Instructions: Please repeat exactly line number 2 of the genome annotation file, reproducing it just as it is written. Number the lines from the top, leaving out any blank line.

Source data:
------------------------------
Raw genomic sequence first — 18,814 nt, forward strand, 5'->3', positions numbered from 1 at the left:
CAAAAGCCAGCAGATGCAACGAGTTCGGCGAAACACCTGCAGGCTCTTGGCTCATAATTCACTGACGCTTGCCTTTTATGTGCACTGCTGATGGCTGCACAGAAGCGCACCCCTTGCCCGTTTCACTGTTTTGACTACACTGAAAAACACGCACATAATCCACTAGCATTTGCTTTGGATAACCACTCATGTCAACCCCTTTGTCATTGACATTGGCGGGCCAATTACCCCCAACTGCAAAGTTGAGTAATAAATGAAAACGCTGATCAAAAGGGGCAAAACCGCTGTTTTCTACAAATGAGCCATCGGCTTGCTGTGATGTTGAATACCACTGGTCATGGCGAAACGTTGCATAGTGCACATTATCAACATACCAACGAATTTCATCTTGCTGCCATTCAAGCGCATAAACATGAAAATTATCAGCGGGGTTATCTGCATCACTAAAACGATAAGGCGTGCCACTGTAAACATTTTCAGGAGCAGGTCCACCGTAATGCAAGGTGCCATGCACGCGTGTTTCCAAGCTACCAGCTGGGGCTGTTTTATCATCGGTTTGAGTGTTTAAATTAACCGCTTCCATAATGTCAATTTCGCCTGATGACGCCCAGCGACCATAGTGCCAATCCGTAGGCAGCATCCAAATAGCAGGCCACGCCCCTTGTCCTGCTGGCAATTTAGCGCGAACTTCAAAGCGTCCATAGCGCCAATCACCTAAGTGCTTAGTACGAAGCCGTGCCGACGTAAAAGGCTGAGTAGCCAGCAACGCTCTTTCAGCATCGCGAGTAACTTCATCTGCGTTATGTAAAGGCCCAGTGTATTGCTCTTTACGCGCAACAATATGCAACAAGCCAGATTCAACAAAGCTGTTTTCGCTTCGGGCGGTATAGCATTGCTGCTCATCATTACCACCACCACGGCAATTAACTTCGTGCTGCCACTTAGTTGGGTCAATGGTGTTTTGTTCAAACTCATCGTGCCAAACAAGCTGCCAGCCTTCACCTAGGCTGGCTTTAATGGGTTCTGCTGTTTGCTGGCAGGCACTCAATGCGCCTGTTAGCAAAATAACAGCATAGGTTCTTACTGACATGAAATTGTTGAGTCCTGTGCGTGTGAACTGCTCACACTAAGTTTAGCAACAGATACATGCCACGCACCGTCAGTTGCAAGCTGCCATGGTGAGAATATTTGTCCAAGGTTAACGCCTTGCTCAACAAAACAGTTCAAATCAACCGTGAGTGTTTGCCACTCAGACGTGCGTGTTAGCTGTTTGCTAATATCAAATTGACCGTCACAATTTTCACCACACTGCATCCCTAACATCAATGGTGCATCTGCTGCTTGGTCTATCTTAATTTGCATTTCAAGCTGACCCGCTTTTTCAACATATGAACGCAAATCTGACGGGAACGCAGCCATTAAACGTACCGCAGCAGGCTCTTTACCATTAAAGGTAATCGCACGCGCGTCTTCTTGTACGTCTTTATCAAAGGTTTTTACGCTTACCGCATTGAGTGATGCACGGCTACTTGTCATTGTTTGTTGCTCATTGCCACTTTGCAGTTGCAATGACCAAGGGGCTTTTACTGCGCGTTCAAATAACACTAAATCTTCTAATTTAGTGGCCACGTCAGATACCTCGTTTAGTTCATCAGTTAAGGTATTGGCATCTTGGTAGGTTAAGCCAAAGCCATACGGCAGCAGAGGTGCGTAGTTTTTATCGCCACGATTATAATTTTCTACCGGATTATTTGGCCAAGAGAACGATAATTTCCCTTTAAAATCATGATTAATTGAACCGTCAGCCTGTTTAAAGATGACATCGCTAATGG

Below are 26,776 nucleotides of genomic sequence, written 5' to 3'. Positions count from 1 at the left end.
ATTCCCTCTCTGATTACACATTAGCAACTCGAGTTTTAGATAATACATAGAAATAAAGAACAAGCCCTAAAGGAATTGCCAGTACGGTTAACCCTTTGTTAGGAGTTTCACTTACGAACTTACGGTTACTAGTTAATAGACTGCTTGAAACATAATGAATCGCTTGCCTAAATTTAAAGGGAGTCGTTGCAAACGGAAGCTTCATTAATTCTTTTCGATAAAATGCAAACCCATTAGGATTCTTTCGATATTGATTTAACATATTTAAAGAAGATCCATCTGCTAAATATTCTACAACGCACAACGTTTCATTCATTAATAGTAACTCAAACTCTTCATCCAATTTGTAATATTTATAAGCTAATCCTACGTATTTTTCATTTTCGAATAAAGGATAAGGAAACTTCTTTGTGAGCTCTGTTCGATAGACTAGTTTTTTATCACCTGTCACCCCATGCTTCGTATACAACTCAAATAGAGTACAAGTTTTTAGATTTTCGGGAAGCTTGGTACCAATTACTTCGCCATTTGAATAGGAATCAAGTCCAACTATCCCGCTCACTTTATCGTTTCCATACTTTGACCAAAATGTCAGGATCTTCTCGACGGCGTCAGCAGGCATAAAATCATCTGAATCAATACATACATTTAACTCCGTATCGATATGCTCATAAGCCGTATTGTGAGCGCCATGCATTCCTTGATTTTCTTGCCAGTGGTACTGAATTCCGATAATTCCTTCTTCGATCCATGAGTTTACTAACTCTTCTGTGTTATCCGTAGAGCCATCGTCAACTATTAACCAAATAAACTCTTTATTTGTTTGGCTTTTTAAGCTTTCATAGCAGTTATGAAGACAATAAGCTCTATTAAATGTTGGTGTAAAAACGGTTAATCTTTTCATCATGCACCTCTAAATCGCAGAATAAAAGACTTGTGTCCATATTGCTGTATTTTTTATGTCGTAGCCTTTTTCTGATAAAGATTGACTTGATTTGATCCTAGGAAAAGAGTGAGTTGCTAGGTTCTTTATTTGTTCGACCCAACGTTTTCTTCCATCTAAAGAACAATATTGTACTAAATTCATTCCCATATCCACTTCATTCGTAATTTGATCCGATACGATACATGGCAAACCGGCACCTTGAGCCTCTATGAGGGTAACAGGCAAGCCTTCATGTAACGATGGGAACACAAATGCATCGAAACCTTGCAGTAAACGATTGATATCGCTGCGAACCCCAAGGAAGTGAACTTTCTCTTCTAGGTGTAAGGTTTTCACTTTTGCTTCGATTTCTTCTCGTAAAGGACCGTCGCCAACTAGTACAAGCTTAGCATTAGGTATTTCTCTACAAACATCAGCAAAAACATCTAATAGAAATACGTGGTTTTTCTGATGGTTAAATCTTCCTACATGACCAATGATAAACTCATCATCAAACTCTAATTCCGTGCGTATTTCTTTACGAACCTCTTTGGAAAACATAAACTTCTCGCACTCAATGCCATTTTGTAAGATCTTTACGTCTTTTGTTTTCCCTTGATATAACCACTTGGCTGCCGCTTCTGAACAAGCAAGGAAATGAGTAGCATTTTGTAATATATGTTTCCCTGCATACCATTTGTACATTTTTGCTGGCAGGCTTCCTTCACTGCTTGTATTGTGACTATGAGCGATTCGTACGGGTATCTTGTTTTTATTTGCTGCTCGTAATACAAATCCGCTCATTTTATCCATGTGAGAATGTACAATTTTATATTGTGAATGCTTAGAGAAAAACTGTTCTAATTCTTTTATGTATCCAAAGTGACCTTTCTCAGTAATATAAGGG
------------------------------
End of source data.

CAAAAGCCAGCAGATGCAACGAGTTCGGCGAAACACCTGCAGGCTCTTGGCTCATAATTCACTGACGCTTGCCTTTTATGTGCACTGCTGATGGCTGCACAGAAGCGCACCCCTTGCCCGTTTCACTGTTTTGACTACACTGAAAAACACGCACATAATCCACTAGCATTTGCTTTGGATAACCACTCATGTCAACCCCTTTGTCATTGACATTGGCGGGCCAATTACCCCCAACTGCAAAGTTGAGTAATAAATGAAAACGCTGATCAAAAGGGGCAAAACCGCTGTTTTCTACAAATGAGCCATCGGCTTGCTGTGATGTTGAATACCACTGGTCATGGCGAAACGTTGCATAGTGCACATTATCAACATACCAACGAATTTCATCTTGCTGCCATTCAAGCGCATAAACATGAAAATTATCAGCGGGGTTATCTGCATCACTAAAACGATAAGGCGTGCCACTGTAAACATTTTCAGGAGCAGGTCCACCGTAATGCAAGGTGCCATGCACGCGTGTTTCCAAGCTACCAGCTGGGGCTGTTTTATCATCGGTTTGAGTGTTTAAATTAACCGCTTCCATAATGTCAATTTCGCCTGATGACGCCCAGCGACCATAGTGCCAATCCGTAGGCAGCATCCAAATAGCAGGCCACGCCCCTTGTCCTGCTGGCAATTTAGCGCGAACTTCAAAGCGTCCATAGCGCCAATCACCTAAGTGCTTAGTACGAAGCCGTGCCGACGTAAAAGGCTGAGTAGCCAGCAACGCTCTTTCAGCATCGCGAGTAACTTCATCTGCGTTATGTAAAGGCCCAGTGTATTGCTCTTTACGCGCAACAATATGCAACAAGCCAGATTCAACAAAGCTGTTTTCGCTTCGGGCGGTATAGCATTGCTGCTCATCATTACCACCACCACGGCAATTAACTTCGTGCTGCCACTTAGTTGGGTCAATGGTGTTTTGTTCAAACTCATCGTGCCAAACAAGCTGCCAGCCTTCACCTAGGCTGGCTTTAATGGGTTCTGCTGTTTGCTGGCAGGCACTCAATGCGCCTGTTAGCAAAATAACAGCATAGGTTCTTACTGACATGAAATTGTTGAGTCCTGTGCGTGTGAACTGCTCACACTAAGTTTAGCAACAGATACATGCCACGCACCGTCAGTTGCAAGCTGCCATGGTGAGAATATTTGTCCAAGGTTAACGCCTTGCTCAACAAAACAGTTCAAATCAACCGTGAGTGTTTGCCACTCAGACGTGCGTGTTAGCTGTTTGCTAATATCAAATTGACCGTCACAATTTTCACCACACTGCATCCCTAACATCAATGGTGCATCTGCTGCTTGGTCTATCTTAATTTGCATTTCAAGCTGACCCGCTTTTTCAACATATGAACGCAAATCTGACGGGAACGCAGCCATTAAACGTACCGCAGCAGGCTCTTTACCATTAAAGGTAATCGCACGCGCGTCTTCTTGTACGTCTTTATCAAAGGTTTTTACGCTTACCGCATTGAGTGATGCACGGCTACTTGTCATTGTTTGTTGCTCATTGCCACTTTGCAGTTGCAATGACCAAGGGGCTTTTACTGCGCGTTCAAATAACACTAAATCTTCTAATTTAGTGGCCACGTCAGATACCTCGTTTAGTTCATCAGTTAAGGTATTGGCATCTTGGTAGGTTAAGCCAAAGCCATACGGCAGCAGAGGTGCGTAGTTTTTATCGCCACGATTATAATTTTCTACCGGATTATTTGGCCAAGAGAACGATAATTTCCCTTTAAAATCATGATTAATTGAACCGTCAGCCTGTTTAAAGATGACATCGCTAATGG